The musical Sweet Charity has that wonderful song The Rhythm of Life. There is the line, ‘Spread the religion of the rhythm of life’ and that is certainly something we in St Cuthbert’s agree with. There is a rhythm to our lives, which once discovered, can enable us to not only navigate life’s hazardous path successfully yet also enrich our contribution to the welfare of the world.

QuarrI speak of course of the rhythm of prayer. Close to St Cuthbert’s is Quarr Abbey, home to the monks of Solesmes following the rule of Sr Benedict. We often make a day pilgrimage to Quarr, and it is a favourite trip for those making their retreat in the Oratory. We usually arrive in time for the monks office of Sext at 1.00 PM in the chapel. From there we make our way to the Pilgrim’s Chapel for personal prayer and contemplation.

At Quarr, each and everyday is measured by the monks’ times of prayer. Their day begins with Vigils, at 5.30 am, a series of readings both from scripture and the Fathers of the Church with some prayer. This is followed by breakfast before the monks gather again for Lauds, from the Latin for praise, and consists of readings from the psalms and focussed prayers. It always concludes with the Benedictus. This sets the rhythm for the monks’ day and in all they gather to pray seven times each day, the final service called Compline from the Latin to complete. This is said at 8,00 PM.

Of course this rhythm of prayer is not the sole preserve of religious houses or full time monks and nuns. They too have to attend to work that generates an income and at Quarr, alongside an active small holding managed by the monks with support from Lay brothers and sisters, there is an fully working book bindery and of course regular building maintenance. The commitment to a rhythm of prayer acts as a map through their day, with the full recognition that prayer is the essential work of the Kingdom of God.

I was recently introduced to a book entitled, ‘The Contemplative Pastor‘ by Eugene Petereson. The reviews sound amazing and interestingly this Presbyterian pastor of Calvinist persuasion writes,

I want to cultivate my relationship with God.  I want all of life to be intimate – sometimes consciously, sometimes unconsciously – with the God who made, directs, and loves me.  And I want to waken others to the nature and centrality of prayer.  I want to be a person in this community to whom others can come without hesitation, without wondering if it is appropriate, to get direction in prayer and praying.  I want to do the original work of being in deepening conversation with the God who reveals himself to me and addresses me by name.  I don’t want to dispense mimeographed hand-outs that describe God’s business; I want to witness out of my own experience.  I don’t want to live as a parasite on the first-hand spiritual life of others, but to be personally involved with all my senses, tasting and seeing that the Lord is good.’ (pp. 19-20)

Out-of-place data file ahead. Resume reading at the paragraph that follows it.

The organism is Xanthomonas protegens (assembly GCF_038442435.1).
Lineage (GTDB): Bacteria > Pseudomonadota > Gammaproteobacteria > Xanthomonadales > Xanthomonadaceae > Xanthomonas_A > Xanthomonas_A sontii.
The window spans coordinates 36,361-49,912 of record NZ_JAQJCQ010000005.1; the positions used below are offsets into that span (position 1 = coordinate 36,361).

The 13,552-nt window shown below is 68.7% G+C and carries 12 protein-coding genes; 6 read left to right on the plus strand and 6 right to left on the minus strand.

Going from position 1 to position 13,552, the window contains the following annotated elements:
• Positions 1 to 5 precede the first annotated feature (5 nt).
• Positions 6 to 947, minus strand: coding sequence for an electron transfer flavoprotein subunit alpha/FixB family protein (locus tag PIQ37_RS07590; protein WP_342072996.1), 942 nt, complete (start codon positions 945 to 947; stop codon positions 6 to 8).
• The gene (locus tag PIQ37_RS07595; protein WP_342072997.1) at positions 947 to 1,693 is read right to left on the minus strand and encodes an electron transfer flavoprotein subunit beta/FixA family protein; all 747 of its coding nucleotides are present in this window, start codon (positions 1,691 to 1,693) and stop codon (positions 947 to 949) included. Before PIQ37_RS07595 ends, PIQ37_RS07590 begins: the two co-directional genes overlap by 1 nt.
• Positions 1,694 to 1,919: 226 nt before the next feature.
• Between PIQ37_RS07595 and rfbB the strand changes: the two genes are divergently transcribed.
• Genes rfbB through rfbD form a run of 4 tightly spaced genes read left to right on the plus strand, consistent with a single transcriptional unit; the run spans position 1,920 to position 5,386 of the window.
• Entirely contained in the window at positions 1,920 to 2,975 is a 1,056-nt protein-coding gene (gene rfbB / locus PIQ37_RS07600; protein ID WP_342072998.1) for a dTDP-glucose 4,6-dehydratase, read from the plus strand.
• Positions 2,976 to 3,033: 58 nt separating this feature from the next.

The challenge for you, as it is for us here in the Oratory, is to resist replacing prayer with worthy activity. My whole evangelical tradition trained me well,OLYMPUS DIGITAL CAMERA yet left me with an overriding sense that God’s success was in some way related to my deeds; and this from a tradition that claimed its heritage from Luther and trumpeted his contention that we are saved by faith alone, Sola Fide! Yet, it is time to recognise and reinstate the daily rhythm of prayer that we can each manage comfortably, for in spite of our many worthy Christian deeds, not one of us can save the world. Superman, as with all super heroes, is a work of fiction and a fictional creation birthed from the longing in every human heart, the longing for a Saviour who delivers righteousness and justice for all. I am content to acknowledge that this Saviour is Jesus, not a fictitious character but the son of God and rescuer of humanity who invites us to pray in co-operation with the will and way of God.

Here in St Cuthbert’s prayer begins with Vigils. At breakfast we light a candle and pray one psalm, or part of a psalm, before people set off to work. The office of Morning Prayer is then said for those who remain in the house. At 1.00 PM we stop to pray for 15 minutes and at 5.00 PM  say evening prayer before Compline at 8.00 PM. The day concludes at bedtime with verses set for the evening in ‘Living Light‘.

It is not the amount of prayer that counts, nor the formality of such prayer. However, it is a rhythm that directly impacts me and also the community way beyond the Oratory’s walls. There are also so many useful resources – just recently I downloaded a great App from the Apple store called, ‘3 minute retreat‘ by Loyola Press. This is a great place to start, perhaps a brilliant midday or lunchtime prayer tool.

I have written at length today as one of the roles of St Cuthbert’s Oratory is to be a House of Prayer and if you have prayer requests please email them through to and we shall pray with and for you in line with that request.

As the songs says,

And The Rhythm Of Life is a powerful beat,
Puts a tingle in your fingers and a tingle in your feet,
Rhythm in your bedroom,
Rhythm in the street, 
Yes, The Rhythm Of Life is a powerful beat’

I trust this becomes your experience as it is ours here in St Cuthbert’s. Be encouraged as you love and serve God.